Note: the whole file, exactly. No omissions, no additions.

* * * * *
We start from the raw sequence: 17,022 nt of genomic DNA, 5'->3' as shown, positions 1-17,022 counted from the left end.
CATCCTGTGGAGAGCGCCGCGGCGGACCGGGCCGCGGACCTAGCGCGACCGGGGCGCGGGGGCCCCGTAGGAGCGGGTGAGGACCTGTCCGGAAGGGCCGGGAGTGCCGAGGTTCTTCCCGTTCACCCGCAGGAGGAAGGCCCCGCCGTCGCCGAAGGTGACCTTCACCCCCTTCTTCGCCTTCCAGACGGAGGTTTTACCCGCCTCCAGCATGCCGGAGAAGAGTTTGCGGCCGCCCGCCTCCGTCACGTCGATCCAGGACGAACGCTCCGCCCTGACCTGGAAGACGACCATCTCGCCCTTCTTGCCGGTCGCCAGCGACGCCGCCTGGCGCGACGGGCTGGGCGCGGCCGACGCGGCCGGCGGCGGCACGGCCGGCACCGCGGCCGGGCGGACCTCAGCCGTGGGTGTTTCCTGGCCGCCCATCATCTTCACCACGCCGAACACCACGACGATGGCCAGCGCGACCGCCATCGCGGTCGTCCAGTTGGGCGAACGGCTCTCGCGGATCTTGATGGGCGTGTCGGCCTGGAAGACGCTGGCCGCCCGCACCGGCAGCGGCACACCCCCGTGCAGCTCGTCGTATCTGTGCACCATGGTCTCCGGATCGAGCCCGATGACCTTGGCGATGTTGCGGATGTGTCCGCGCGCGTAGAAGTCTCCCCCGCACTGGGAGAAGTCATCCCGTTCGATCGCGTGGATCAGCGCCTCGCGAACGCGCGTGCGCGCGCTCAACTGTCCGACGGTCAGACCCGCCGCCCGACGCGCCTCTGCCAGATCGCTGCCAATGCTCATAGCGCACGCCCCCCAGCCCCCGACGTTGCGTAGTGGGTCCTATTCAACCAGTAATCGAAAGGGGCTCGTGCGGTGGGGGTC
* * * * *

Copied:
We start from the raw sequence: 17,022 nt of genomic DNA, 5'->3' as shown, positions 1-17,022 counted from the left end.
CATCCTGTGGAGAGCGCCGCGGCGGACCGGGCCGCGGACCTAGCGCGACCGGGGCGCGGGGGCCCCGTAGGAGCGGGTGAGGACCTGTCCGGAAGGGCCGGGAGTGCCGAGGTTCTTCCCGTTCACCCGCAGGAGGAAGGCCCCGCCGTCGCCGAAGGTGACCTTCACCCCCTTCTTCGCCTTCCAGACGGAGGTTTTACCCGCCTCCAGCATGCCGGAGAAGAGTTTGCGGCCGCCCGCCTCCGTCACGTCGATCCAGGACGAACGCTCCGCCCTGACCTGGAAGACGACCATCTCGCCCTTCTTGCCGGTCGCCAGCGACGCCGCCTGGCGCGACGGGCTGGGCGCGGCCGACGCGGCCGGCGGCGGCACGGCCGGCACCGCGGCCGGGCGGACCTCAGCCGTGGGTGTTTCCTGGCCGCCCATCATCTTCACCACGCCGAACACCACGACGATGGCCAGCGCGACCGCCATCGCGGTCGTCCAGTTGGGCGAACGGCTCTCGCGGATCTTGATGGGCGTGTCGGCCTGGAAGACGCTGGCCGCCCGCACCGGCAGCGGCACACCCCCGTGCAGCTCGTCGTATCTGTGCACCATGGTCTCCGGATCGAGCCCGATGACCTTGGCGATGTTGCGGATGTGTCCGCGCGCGTAGAAGTCTCCCCCGCACTGGGAGAAGTCATCCCGTTCGATCGCGTGGATCAGCGCCTCGCGAACGCGCGTGCGCGCGCTCAACTGTCCGACGGTCAGACCCGCCGCCCGACGCGCCTCTGCCAGATCGCTGCCAATGCTCATAGCGCACGCCCCCCAGCCCCCGACGTTGCGTAGTGGGTCCTATTCAACCAGTAATCGAAAGGGGCTCGTGCGGTGGGGGTC